Nobody asked me, but if I was of Italian ancestry — and I am, on my mother’s side — I would see the toppling of the Columbus statue at the Inner Harbor as an opportunity to honor an Italian-American who has lived an honorable life. And a statue of someone from Baltimore who has served the public good would be even more suitable.
Here’s an idea sent my way from Melanie Hood-Wilson, a Baltimore educator: Replace the statue of Columbus with one of Nancy Pelosi — the former Nancy D’Alesandro of Albermarle Street, Little Italy, the daughter and sister of Baltimore mayors and a history-maker as the first woman to serve as Speaker of the U.S. House of Representatives. I’m sure even the Baltimore County Republicans who rushed to the city to defend Columbus would see that as a worthy tribute.
Nobody asked me, but every supermarket or retail store should by now have a mandatory face mask policy because of the coronavirus, and the rule should be made clear in VERY LARGE LETTERING at the front door. This seems to be the case where I travel in Maryland. But, a few weeks back, I happened into a supermarket and a discount retailer in Hanover, Pennylvania, and was surprised — 6 feet from shocked — to see several shoppers meandering through the stores without masks. I realize that store employees probably don’t want to get into confrontations with the self-centered blockheads who defy the rule. But, walking into banks, I’ve been asked by tellers to remove my hat and sunglasses. Sports franchises strictly enforce rules about what fans are allowed to bring into stadiums. In a matter of public health, there’s no reason for stores to accept anything but full mask compliance, even if that means hiring additional security. It’s the cost of doing business during a pandemic. Talk to your accountants; I’m sure you can write off the costs. And I’m sure it will be good for business.
Nobody asked me, but the fact that 40% of Americans in polls continue to approve of President Donald Trump in the midst of the coronavirus calamity — a natural disaster made worse by his denials and lack of leadership — serves as proof that Trump retains “a gift for bamboozling the boobs.” That’s how H.L. Mencken, the Sage of Baltimore, described the qualities of a Democratic presidential candidate 100 years ago this month. In an essay published in The Evening Sun of July 26, 1920, Mencken described the Republican candidate, Sen. Warren G. Harding of Ohio, as a man with “the intelligence of a respectable agricultural implement dealer,” and a “hollow-headed mediocrity.” Mencken dismissed Harding’s Democratic opponent, Gov. James M. Cox of Ohio, as a man of dubious ethics willing to do anything for votes. It is in that same essay that Mencken wrote words hailed as prophetic upon Trump’s election in 2016: “As democracy is perfected, the office represents, more and more closely, the inner soul of the people. We move toward a lofty ideal. On some great and glorious day the plain folks of the land will reach their heart’s desire at last, and the White House will be adorned by a downright moron.”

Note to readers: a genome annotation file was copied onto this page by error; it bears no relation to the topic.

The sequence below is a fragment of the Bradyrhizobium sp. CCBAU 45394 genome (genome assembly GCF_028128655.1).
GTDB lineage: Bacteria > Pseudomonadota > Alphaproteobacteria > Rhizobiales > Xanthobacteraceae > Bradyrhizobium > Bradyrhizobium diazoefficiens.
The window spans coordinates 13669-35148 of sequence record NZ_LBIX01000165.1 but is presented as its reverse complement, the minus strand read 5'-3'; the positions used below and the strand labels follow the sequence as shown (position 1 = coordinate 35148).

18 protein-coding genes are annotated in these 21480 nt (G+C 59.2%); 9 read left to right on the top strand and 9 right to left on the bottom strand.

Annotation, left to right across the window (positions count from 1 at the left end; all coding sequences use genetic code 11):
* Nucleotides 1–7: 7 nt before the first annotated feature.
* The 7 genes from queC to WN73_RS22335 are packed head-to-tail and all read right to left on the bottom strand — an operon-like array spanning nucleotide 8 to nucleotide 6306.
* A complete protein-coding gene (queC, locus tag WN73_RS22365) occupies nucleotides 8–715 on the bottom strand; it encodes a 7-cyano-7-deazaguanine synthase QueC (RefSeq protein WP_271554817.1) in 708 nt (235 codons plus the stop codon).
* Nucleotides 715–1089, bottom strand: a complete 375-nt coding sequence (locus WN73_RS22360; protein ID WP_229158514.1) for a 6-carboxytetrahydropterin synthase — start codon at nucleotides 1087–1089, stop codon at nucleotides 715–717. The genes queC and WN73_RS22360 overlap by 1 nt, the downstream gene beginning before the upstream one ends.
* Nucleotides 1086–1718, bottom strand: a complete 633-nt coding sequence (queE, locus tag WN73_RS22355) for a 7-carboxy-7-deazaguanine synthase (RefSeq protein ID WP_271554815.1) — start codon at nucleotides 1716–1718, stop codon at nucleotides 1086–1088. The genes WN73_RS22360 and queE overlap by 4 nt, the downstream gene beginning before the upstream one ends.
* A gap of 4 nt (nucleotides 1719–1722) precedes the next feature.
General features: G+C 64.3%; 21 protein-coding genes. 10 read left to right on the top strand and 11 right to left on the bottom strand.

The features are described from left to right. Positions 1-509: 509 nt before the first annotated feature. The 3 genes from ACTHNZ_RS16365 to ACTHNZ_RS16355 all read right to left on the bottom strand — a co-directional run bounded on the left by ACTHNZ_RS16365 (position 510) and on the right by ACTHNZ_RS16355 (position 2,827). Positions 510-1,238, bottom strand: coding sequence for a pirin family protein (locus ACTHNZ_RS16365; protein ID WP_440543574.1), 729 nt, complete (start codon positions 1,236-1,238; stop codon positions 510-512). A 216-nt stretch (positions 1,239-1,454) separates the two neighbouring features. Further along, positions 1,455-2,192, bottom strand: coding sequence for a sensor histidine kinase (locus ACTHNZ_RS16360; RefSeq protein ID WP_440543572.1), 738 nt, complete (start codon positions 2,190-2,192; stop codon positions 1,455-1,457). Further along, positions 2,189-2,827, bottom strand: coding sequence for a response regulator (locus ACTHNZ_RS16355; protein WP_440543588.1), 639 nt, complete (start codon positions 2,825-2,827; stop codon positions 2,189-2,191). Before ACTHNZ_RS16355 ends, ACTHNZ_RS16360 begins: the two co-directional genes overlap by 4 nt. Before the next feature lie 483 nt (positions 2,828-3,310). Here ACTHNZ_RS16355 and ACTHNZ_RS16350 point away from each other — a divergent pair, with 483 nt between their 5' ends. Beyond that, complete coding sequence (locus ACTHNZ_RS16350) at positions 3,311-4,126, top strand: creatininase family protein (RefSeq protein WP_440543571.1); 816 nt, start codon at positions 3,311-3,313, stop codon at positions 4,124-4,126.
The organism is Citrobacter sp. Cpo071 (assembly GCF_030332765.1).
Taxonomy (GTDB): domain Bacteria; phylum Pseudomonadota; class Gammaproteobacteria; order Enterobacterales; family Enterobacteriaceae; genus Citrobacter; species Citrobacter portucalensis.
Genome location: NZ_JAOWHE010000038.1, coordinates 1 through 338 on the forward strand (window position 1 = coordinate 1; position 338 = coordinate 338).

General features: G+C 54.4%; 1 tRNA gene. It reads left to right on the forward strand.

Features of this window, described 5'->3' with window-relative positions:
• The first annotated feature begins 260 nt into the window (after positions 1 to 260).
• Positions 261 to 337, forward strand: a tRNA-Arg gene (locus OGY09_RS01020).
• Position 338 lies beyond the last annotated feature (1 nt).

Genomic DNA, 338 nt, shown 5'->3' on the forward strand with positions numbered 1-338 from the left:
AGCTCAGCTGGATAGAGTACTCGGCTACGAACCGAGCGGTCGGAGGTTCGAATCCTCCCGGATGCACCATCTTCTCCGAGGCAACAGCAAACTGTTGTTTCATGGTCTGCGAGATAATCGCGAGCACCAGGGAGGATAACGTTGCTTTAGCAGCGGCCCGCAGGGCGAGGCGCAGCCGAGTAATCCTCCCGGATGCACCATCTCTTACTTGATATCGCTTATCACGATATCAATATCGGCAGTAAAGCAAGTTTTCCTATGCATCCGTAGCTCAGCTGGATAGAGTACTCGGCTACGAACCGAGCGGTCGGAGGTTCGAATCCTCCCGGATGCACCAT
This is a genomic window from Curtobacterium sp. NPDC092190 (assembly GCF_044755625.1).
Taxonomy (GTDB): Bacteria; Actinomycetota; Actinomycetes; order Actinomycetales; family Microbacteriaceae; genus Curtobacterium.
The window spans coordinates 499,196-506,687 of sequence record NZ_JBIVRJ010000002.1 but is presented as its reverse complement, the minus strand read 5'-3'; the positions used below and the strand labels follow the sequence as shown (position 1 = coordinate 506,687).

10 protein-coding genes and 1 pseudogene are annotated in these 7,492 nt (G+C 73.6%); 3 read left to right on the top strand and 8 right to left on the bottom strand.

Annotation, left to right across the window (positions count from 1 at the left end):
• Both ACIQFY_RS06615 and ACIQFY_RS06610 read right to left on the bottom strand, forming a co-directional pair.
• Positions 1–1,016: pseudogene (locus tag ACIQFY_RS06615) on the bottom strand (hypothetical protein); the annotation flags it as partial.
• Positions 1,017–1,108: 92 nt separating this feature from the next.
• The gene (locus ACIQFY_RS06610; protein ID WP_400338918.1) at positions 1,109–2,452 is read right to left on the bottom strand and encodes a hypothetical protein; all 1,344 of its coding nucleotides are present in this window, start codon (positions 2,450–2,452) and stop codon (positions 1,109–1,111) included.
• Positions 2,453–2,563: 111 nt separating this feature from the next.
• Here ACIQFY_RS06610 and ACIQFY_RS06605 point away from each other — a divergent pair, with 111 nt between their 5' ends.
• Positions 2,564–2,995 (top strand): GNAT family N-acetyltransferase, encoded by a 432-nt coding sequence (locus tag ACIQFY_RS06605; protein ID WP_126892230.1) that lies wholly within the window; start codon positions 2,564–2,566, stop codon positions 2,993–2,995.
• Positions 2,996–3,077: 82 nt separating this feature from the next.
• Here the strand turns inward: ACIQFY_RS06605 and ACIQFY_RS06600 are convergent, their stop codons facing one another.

Nobody asked me, but I think it’s time the state of Maryland deployed some speed cameras on the Baltimore Beltway and Interstate 70, and not just in work zones, but at random locations. If you ask me — and I realize you didn’t — the speeding on both those highways has gone nuts, and I suspect it’s because of reduced traffic due to the coronavirus. That’s a trend across the country, according to the National Safety Council. Eight states saw spikes in traffic deaths during the first months of the pandemic and, the council says, highways might be emptier but they are generally riskier. Maryland and 11 other states saw decreases in traffic deaths through April, and that’s great. But from my recent observations, on I-695 and I-70, it’s common to see cars moving at 90 mph or better (even triple digits), and well above the posted speed limits. State troopers catch a lot of them, but they can’t catch them all. We have speed cameras on county roads and city streets. Why not on the highways?
Nobody asked me — because the only gardening I care about is the kind that results in food — but I think we should declare this the “Summer of the Amazing Hydrangea.” Have you noticed? The blooms are off the charts this year. I’ve never been a fan of hydrangea. You can’t eat it, it takes up a lot of room, gives more green than color, and has a design flaw: The blossoms seem too heavy for the stems. But, starting in June, it’s as if every hydrangea learned that the National Gardening Bureau had named it “flowering shrub of the year,” and they resolved to put on a good show. OK, better stop here. That’s probably enough anthropomorphism for one day.